Easily Identified in the Speeches Essay

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He personalizes the sense of power and youth with which the audience is leaving college, while universalizing the benefit they could bring to society as a whole:

We need help. Your help...Help... And you will make a huge impact on the life of the street, the town, the country, and our planet. If only one out of four of each one hundred of you choose to help on any given day, in any given cause - incredible things will happen in the world you live in." (Hanks 7).

Hanks therefore attempts to move his audience to action by emphasizing that the action they need to take is very small, but will have great benefits. He does this progressively, by infusing his speech with small to large images. The life of the street becomes the life of the planet with a single choice by a single person to do something helpful on a specific day.

Both Reeve's and Hanks' speeches are therefore suited to the specific outcomes they wish for in the hearts and minds of their hearers. Hanks for example impresses his college graduate audience not only with the sense of hope and apprehension with which they are entering the world, but also with the intellectual appeal of powerful statistics. He wishes them to enter the world and their respective professions on the basis of power at their disposal. He appeals to their potential to make a difference for the future of the world, and upon their sense of hope.

Reeve's desired outcome for the audience is that they'll make use of their current abilities to help. His focus is, as mentioned above, much more specific than that of Hanks, because the average age of his audience is more advanced. The hearers generally have already made their mark in the world, and are more likely than not in powerful positions to help by means of resources in terms of both money and time. Because of his narrower focus, Reeve is able to appeal to his audience in a much more practical, specific way. He therefore calls for specific actions targeted towards empowerment for the disabled. He calls for actions that would provide these people with more than just being alive. He can do this from an authoritative position, as he is himself disabled. This makes his speech all the more powerful.

Nevertheless, Reeve does not end his speech in a negative tone. While he focuses the majority of his speech on the problems faced by the disabled and the need that they have for help, Reeve, like Hanks, does this from the basis of power. He combines his ideal of family with the ideal of the American national consciousness, which has proven countless times that the apparently impossible soon proves to be reality:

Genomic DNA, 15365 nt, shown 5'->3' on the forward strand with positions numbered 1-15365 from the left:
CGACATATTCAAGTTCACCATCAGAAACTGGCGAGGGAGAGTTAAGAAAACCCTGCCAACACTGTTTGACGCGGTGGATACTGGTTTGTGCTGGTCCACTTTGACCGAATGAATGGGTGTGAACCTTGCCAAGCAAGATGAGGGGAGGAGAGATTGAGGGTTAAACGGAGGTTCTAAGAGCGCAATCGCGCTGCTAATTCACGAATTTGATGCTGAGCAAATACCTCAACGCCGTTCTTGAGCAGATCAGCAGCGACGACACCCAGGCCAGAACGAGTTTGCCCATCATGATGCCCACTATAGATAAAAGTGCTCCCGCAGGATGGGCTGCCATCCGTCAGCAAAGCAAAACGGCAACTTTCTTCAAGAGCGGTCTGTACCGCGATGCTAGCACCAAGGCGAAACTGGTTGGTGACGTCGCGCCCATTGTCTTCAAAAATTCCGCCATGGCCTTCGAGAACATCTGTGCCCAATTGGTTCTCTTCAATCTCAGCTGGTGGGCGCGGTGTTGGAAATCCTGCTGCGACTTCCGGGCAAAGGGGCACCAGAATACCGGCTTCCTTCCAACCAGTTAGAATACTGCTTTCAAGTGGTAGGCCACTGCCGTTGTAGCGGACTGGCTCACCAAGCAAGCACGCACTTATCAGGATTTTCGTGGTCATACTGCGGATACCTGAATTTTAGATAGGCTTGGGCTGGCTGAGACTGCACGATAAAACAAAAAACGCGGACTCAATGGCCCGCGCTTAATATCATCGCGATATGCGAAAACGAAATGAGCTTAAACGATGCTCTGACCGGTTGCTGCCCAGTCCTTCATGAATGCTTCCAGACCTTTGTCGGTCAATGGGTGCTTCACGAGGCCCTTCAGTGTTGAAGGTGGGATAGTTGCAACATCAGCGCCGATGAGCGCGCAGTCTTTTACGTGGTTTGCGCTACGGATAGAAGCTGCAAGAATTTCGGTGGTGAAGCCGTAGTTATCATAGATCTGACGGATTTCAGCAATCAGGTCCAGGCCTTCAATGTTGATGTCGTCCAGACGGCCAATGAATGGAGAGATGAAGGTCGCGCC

Now, America has a tradition that many nations probably envy. We frequently achieve the impossible. That's part of our national character. That's what got us from one coast to another. That's what got us to the moon." (Reeve 4).

Both these words by Reeve, and Tom Hanks' assertion that "You will always be able to help" (Hanks 8) serve as a powerfully inspirational force for a variety of reasons. Reeve's words, designed for an older, politically oriented audience, focuses on past achievements and power. The actor uses these as a basis for an appeal to the future potential of the country to reach even greater feats by helping others to reach their full potential.

Hanks' words focuses more on the future. The young people who are his audience stand on the brink of adulthood, and Hanks therefore seeks to inspire them with the power to achieve the impossible that Reeve mentions in his speech.

In this way, both actors appeal to a specific concern in the hearts of their audience. They use this concern as a basis for their appeal in order to achieve the desired outcome in the audience: taking practical steps to improve the world around them.


Hanks, Tom. "The Power of Four." Poughkeepsie, 22 May 2005. American Rhetoric. Ed. Michael E. Eidenmuller. 2006. 26 Sept. 2006. http://www.americanrhetoric.com/speeches/tomhanksvassar.htm.

Reeve, Christopher. "1996 Democratic National Convention Address." Chicago, 26 Aug. 1996. American Rhetoric. Ed. Michael E. Eidenmuller.…[continue]

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